I am a heavily pregnant homesteading noob. I just moved out to my land, parked my RV, and started setting up utilities.
I have bought a 3,000 gallon water tank, hooked up my guttering, and bought equipment for my pump house (32 gallon pressure tank, tee manifold with a shut off valve, and two filter systems for sedament).
I have never done plumbing in my life, but after extensive research and the help of a friend, I know how to connect the guttering to the water tank and the pump house to the house. What I do not know is how to get water from the rainwater tank to the pump house. Someone asked me if I was going to have a sump pump in the rainwater tank to pump water out to the well house. It was my understanding I didn't need antthing to pump water out - just PVC pipe connecting the water tank to the pumphouse system. I was under the impression that water would naturally flow with no problem into the pumphouse in the same way the water naturally flows from my guttering to my rainwater tank.
Am I right, or do I need to purchase an extra pump to pump water out of the tank into the pump house?
Water is always going to flow freely downhill, and not uphill, so if the exit on your water tank is low, and it is above your pump house, it will flow on it's own. If the exit from your water tank is at or near the top, you will need to pump it out.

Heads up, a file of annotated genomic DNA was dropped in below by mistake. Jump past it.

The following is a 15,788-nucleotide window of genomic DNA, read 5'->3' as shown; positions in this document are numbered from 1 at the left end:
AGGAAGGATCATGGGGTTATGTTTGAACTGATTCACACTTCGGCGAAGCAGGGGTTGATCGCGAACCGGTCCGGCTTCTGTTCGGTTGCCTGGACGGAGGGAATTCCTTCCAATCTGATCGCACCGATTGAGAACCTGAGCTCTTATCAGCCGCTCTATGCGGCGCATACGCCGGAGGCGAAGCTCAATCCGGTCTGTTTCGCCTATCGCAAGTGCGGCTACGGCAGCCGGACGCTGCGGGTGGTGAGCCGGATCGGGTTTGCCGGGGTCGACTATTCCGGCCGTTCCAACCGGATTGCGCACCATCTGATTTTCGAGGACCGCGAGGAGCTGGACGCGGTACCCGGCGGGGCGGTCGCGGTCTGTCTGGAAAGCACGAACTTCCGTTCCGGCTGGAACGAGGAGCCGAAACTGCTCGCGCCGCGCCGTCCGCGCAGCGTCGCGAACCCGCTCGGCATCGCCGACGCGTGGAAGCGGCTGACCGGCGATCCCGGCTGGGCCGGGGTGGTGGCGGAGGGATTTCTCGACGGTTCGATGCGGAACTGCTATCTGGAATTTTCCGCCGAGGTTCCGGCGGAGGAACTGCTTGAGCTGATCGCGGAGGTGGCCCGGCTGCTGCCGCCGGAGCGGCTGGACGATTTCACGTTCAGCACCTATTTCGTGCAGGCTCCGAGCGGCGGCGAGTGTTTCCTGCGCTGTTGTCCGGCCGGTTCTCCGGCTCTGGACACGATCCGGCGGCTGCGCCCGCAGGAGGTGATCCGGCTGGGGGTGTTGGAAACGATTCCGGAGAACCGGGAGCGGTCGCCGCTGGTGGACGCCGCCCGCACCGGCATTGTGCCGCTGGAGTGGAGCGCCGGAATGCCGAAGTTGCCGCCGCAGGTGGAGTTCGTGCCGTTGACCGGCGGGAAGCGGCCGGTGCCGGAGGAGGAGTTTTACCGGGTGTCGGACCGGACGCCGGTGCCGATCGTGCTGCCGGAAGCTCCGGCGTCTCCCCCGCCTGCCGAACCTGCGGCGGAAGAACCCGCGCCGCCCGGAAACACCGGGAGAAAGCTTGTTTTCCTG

If you can post some pictures, people will be able to tell you exactly what to do. Even drawings will work as long as they show the relationships between your water tank, pump house, and house as far as elevation goes.
More info is needed. You didnt mention a pump in the pump house, then you mentioned a pump.
What kind of pump do you have? It should suck the water from the tank and send it through to the pressure tank depending on height and distance.
You will need a one way valve (back flow preventer) and a pressure switch. Sometimes they are built into the pump. Make sure you have both. Other wise the system will keep cycling on off on off on off.
Also, some pumps will shut themselves off if tank runs out of water. Others won't. If it runs out of water and pump keeps running it will burn out the motor. If its a basic system and you turn it on/off as needed this is not as important.
Couple of things to take note about.
Intsall a gate valve at the bottom of the wall of the tnk so it can be used when ever you are working on the system.
I asume your are in a freeeze free area.
Then fit a flexible bit of hose between that valve and any pipe work to the pump house.
You could use a submersible pump fitted inside the tank which would discharge via a hole near the top of the tank, which maybe what one of your suggestions was about.
But in your case I would use the first method I spoke of.
John Daley Bendigo, Australia
The Enemy of progress is the hope of a perfect plan